The average motorist is being forced to waste £968 and spend 4.9 days stuck in traffic on major roads each year because of congestion, according to new analysis by the Local Government Association.
The LGA says its new report called “A country in a jam: tackling congestion in our towns and cities” reveals the extent of the country’s “congestion crisis” and uses technology solutions as examples of how things can be done better.
It says travel speeds across the country’s local roads continue to decrease, with the average speed on A roads now just 25.2 mph, 1 per cent slower than it was this time last year. Congestion also significantly contributes to excess harmful vehicle emissions – which leads to 40,000 premature deaths annually.
The LGA is warning that congestion is no longer just threatening our environment and the quality of our air, but also becoming a drain on our economy and productivity too. It is forecasting that congestion will cost the economy £300 billion a year by 2030 –a tenfold increase of the current costs of £30.8 billion a year.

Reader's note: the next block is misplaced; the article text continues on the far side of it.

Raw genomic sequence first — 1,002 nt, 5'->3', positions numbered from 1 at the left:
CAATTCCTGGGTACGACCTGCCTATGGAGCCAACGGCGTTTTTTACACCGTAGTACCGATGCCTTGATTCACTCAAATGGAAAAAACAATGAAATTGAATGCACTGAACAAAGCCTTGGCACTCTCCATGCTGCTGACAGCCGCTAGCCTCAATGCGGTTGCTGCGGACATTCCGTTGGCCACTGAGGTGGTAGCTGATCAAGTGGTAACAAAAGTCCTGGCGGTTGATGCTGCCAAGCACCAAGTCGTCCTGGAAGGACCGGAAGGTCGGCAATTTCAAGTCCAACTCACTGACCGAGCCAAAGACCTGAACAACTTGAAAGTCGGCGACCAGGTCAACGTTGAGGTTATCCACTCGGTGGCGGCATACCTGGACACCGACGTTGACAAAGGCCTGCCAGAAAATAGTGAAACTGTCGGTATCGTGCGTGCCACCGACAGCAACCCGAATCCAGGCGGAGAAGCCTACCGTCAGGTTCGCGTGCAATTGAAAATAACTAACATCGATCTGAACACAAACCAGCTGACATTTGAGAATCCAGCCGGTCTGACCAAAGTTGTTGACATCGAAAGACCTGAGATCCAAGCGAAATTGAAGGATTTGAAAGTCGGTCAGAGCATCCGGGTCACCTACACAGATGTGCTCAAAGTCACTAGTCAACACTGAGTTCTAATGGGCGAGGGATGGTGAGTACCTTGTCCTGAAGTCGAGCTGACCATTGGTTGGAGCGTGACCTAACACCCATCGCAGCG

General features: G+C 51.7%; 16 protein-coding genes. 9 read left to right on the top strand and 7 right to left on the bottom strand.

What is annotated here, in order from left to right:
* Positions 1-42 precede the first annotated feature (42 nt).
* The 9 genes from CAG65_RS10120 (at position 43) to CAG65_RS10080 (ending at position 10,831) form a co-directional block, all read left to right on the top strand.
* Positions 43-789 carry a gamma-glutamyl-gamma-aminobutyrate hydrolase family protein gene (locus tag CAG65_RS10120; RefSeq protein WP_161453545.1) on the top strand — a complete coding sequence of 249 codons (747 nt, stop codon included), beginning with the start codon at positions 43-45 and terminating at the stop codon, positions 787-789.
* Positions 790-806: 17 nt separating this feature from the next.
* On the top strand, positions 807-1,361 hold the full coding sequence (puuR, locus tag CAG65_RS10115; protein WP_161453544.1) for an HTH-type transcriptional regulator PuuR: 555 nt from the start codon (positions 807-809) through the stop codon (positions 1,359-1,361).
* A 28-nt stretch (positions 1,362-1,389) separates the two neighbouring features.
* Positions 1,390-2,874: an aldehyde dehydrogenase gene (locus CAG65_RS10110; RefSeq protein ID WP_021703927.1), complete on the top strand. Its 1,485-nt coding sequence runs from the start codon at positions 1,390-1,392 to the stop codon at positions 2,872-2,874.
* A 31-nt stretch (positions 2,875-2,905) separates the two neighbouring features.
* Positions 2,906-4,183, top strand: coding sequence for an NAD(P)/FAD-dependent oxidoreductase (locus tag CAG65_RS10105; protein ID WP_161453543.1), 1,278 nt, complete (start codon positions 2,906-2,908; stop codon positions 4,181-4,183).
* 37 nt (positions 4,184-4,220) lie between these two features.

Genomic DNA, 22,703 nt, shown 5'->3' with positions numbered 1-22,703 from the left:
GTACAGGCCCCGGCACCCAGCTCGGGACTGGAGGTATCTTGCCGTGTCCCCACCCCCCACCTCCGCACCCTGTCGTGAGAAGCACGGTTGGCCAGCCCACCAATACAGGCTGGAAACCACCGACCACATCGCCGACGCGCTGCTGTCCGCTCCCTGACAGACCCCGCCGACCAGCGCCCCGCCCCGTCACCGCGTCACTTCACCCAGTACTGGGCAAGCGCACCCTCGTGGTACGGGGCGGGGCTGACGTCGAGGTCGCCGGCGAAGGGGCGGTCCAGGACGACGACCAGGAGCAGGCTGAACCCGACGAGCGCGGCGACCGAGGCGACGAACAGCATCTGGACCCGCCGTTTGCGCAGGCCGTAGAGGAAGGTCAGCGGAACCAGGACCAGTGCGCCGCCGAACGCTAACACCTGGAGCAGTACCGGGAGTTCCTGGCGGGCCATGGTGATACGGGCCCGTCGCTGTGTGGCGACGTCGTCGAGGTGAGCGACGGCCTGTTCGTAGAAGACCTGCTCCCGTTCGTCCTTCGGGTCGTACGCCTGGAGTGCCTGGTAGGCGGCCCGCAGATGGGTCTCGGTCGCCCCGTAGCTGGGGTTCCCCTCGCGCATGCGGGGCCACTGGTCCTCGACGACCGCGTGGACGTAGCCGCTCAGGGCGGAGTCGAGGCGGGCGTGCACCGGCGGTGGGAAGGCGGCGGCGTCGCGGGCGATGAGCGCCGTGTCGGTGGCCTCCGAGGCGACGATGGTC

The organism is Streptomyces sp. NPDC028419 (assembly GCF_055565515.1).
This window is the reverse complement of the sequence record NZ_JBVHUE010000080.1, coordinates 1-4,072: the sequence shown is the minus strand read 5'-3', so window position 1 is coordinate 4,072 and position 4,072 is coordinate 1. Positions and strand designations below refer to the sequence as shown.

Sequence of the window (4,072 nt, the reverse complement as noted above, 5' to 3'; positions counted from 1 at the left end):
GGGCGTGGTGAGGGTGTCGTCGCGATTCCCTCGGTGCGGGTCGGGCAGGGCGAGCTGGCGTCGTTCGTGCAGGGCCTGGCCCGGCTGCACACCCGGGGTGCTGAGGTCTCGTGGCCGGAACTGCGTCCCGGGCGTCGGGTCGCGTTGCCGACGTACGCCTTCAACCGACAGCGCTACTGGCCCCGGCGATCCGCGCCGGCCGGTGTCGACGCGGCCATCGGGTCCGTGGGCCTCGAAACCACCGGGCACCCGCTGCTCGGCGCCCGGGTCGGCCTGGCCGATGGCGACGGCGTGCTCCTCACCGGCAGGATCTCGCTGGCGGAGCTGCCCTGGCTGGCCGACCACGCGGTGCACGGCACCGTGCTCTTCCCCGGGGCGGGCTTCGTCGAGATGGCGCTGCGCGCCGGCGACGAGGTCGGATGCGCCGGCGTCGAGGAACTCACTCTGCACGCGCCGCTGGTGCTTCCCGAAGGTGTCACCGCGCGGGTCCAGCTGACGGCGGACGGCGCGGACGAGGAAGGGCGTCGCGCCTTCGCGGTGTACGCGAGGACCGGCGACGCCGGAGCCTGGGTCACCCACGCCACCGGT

Its case studies include Oxfordshire County Council iworking on a range of initiatives to try to pre-empt congestion in their local area by developing smart technology to anticipate flare-ups of traffic, and diverting drivers away from them. One example is the UK Connected Citizens Partnership (CCP) was launched by the council in partnership with Waze, a crowd-sourced, real-time, Sat Nav app. The hope is that by drivers being able to submit hotspots, congestion can be tackled as soon as possible.
Another example from Brighton and Hove says its City Council has made great strides in prioritising buses in their local community including offering real time information for passengers so they know exactly how far away the next bus is, which has also enabled the council to monitor the performance of their public transport.
With traffic forecasted to rise by up to 55 per cent by 2040, council leaders are calling on government to outline a comprehensive congestion strategy to tackle the issue.
The LGA said councils need the same sort of long term funding certainty for local roads maintenance that is enjoyed by Highways England and Network Rail. This is desperately needed to help councils tackle the £12 billion roads repair backlog and congestion they face on local roads.